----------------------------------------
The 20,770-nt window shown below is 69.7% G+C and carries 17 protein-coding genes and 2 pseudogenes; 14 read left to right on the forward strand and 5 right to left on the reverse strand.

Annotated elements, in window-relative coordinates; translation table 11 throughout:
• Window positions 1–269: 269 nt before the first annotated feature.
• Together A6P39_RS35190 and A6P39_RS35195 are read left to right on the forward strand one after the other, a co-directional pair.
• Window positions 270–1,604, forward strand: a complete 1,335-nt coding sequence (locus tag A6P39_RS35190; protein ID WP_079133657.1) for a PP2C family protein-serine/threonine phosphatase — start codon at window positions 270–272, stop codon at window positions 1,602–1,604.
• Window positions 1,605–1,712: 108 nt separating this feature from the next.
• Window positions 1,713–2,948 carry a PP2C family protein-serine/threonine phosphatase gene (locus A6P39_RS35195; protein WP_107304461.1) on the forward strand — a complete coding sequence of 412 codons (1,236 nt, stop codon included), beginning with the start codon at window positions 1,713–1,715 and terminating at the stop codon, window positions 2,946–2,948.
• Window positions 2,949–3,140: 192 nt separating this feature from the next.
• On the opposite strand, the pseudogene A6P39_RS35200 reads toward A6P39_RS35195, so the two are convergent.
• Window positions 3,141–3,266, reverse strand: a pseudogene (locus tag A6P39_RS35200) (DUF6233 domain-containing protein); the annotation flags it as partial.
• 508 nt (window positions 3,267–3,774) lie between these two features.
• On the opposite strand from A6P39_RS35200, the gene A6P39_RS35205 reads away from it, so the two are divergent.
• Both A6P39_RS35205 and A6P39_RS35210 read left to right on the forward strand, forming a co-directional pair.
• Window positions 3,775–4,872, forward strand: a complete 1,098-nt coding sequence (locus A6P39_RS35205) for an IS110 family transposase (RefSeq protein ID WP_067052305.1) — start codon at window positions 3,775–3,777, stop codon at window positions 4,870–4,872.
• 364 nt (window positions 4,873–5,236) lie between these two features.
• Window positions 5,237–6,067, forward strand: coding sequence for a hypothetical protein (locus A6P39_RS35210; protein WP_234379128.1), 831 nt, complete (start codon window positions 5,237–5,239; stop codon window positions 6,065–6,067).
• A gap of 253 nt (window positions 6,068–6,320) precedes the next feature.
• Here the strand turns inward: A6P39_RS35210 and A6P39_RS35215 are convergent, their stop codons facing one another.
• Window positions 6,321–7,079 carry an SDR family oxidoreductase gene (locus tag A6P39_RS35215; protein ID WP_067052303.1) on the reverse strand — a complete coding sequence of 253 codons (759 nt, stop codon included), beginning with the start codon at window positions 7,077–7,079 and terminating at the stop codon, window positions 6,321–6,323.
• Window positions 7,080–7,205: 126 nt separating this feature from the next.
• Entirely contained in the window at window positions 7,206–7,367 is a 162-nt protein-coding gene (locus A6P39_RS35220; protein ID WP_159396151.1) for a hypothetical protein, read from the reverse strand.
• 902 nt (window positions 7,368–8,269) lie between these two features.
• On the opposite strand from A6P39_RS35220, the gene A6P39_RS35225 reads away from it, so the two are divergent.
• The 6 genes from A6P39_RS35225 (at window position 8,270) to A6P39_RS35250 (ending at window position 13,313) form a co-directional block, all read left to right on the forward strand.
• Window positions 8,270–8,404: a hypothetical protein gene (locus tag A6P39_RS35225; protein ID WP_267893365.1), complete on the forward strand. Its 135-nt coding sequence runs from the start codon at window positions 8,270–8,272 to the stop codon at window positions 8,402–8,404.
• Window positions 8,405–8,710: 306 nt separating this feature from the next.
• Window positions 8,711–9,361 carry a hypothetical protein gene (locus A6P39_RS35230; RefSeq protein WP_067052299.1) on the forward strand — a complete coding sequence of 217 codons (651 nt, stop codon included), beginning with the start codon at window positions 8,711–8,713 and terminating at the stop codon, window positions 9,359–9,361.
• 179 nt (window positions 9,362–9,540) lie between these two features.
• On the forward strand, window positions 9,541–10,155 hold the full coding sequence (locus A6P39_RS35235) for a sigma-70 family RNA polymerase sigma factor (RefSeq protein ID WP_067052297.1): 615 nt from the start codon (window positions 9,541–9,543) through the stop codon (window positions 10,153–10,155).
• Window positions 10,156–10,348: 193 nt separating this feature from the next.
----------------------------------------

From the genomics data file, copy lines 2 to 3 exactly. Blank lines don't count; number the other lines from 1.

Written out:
Annotated elements, in window-relative coordinates; translation table 11 throughout:
• Window positions 1–269: 269 nt before the first annotated feature.